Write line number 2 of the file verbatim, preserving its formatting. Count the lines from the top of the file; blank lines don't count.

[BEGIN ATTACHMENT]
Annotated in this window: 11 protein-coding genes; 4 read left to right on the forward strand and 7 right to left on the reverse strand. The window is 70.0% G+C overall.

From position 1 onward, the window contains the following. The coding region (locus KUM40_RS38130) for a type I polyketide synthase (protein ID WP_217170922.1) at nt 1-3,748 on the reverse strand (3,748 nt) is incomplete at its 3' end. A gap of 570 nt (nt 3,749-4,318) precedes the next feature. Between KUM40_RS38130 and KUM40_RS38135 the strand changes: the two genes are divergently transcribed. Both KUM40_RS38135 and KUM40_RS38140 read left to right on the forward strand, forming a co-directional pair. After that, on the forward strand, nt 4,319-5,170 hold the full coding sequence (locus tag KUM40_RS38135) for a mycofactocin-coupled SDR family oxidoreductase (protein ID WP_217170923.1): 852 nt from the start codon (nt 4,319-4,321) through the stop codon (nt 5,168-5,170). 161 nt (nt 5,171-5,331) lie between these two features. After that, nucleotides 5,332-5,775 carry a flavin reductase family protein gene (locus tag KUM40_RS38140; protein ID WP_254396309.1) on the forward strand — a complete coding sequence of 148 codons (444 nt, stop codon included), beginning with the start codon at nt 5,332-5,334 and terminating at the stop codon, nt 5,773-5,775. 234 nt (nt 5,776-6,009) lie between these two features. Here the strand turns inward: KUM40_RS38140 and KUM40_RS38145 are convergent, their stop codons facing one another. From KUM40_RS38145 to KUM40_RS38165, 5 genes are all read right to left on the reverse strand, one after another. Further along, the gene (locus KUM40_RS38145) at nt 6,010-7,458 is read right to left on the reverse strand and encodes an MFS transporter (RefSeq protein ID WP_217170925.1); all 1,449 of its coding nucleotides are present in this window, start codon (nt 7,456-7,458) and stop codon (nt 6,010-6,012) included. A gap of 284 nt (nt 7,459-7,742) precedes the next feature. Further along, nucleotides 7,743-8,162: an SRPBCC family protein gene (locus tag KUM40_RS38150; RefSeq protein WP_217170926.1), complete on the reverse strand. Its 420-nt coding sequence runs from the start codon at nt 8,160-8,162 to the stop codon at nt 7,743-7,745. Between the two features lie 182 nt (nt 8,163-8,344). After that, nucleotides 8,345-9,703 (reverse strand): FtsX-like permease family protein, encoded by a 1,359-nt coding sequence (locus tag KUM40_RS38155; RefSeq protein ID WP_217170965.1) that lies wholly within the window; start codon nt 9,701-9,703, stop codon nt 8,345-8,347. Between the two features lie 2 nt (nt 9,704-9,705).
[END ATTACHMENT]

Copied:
From position 1 onward, the window contains the following. The coding region (locus KUM40_RS38130) for a type I polyketide synthase (protein ID WP_217170922.1) at nt 1-3,748 on the reverse strand (3,748 nt) is incomplete at its 3' end. A gap of 570 nt (nt 3,749-4,318) precedes the next feature. Between KUM40_RS38130 and KUM40_RS38135 the strand changes: the two genes are divergently transcribed. Both KUM40_RS38135 and KUM40_RS38140 read left to right on the forward strand, forming a co-directional pair. After that, on the forward strand, nt 4,319-5,170 hold the full coding sequence (locus tag KUM40_RS38135) for a mycofactocin-coupled SDR family oxidoreductase (protein ID WP_217170923.1): 852 nt from the start codon (nt 4,319-4,321) through the stop codon (nt 5,168-5,170). 161 nt (nt 5,171-5,331) lie between these two features. After that, nucleotides 5,332-5,775 carry a flavin reductase family protein gene (locus tag KUM40_RS38140; protein ID WP_254396309.1) on the forward strand — a complete coding sequence of 148 codons (444 nt, stop codon included), beginning with the start codon at nt 5,332-5,334 and terminating at the stop codon, nt 5,773-5,775. 234 nt (nt 5,776-6,009) lie between these two features. Here the strand turns inward: KUM40_RS38140 and KUM40_RS38145 are convergent, their stop codons facing one another. From KUM40_RS38145 to KUM40_RS38165, 5 genes are all read right to left on the reverse strand, one after another. Further along, the gene (locus KUM40_RS38145) at nt 6,010-7,458 is read right to left on the reverse strand and encodes an MFS transporter (RefSeq protein ID WP_217170925.1); all 1,449 of its coding nucleotides are present in this window, start codon (nt 7,456-7,458) and stop codon (nt 6,010-6,012) included. A gap of 284 nt (nt 7,459-7,742) precedes the next feature. Further along, nucleotides 7,743-8,162: an SRPBCC family protein gene (locus tag KUM40_RS38150; RefSeq protein WP_217170926.1), complete on the reverse strand. Its 420-nt coding sequence runs from the start codon at nt 8,160-8,162 to the stop codon at nt 7,743-7,745. Between the two features lie 182 nt (nt 8,163-8,344). After that, nucleotides 8,345-9,703 (reverse strand): FtsX-like permease family protein, encoded by a 1,359-nt coding sequence (locus tag KUM40_RS38155; RefSeq protein ID WP_217170965.1) that lies wholly within the window; start codon nt 9,701-9,703, stop codon nt 8,345-8,347. Between the two features lie 2 nt (nt 9,704-9,705).